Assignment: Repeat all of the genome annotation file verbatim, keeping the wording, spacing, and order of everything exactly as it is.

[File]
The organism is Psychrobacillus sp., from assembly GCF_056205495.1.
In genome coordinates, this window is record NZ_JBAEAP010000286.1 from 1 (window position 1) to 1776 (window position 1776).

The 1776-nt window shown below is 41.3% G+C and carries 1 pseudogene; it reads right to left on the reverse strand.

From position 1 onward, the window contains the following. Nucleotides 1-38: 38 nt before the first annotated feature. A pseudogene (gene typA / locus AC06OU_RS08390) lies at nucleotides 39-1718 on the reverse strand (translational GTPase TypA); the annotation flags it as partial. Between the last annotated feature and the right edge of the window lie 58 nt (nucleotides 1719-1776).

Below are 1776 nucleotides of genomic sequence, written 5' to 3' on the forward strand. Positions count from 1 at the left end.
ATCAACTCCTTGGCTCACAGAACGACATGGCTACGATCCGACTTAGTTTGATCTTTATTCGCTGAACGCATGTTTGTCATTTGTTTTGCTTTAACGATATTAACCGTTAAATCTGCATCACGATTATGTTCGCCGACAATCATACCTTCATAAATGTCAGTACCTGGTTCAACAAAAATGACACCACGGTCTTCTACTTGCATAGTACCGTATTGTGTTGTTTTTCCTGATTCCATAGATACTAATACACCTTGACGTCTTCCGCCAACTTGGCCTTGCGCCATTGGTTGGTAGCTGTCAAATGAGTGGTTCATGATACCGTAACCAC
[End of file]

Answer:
The organism is Psychrobacillus sp., from assembly GCF_056205495.1.
In genome coordinates, this window is record NZ_JBAEAP010000286.1 from 1 (window position 1) to 1776 (window position 1776).

The 1776-nt window shown below is 41.3% G+C and carries 1 pseudogene; it reads right to left on the reverse strand.

From position 1 onward, the window contains the following. Nucleotides 1-38: 38 nt before the first annotated feature. A pseudogene (gene typA / locus AC06OU_RS08390) lies at nucleotides 39-1718 on the reverse strand (translational GTPase TypA); the annotation flags it as partial. Between the last annotated feature and the right edge of the window lie 58 nt (nucleotides 1719-1776).

Below are 1776 nucleotides of genomic sequence, written 5' to 3' on the forward strand. Positions count from 1 at the left end.
ATCAACTCCTTGGCTCACAGAACGACATGGCTACGATCCGACTTAGTTTGATCTTTATTCGCTGAACGCATGTTTGTCATTTGTTTTGCTTTAACGATATTAACCGTTAAATCTGCATCACGATTATGTTCGCCGACAATCATACCTTCATAAATGTCAGTACCTGGTTCAACAAAAATGACACCACGGTCTTCTACTTGCATAGTACCGTATTGTGTTGTTTTTCCTGATTCCATAGATACTAATACACCTTGACGTCTTCCGCCAACTTGGCCTTGCGCCATTGGTTGGTAGCTGTCAAATGAGTGGTTCATGATACCGTAACCAC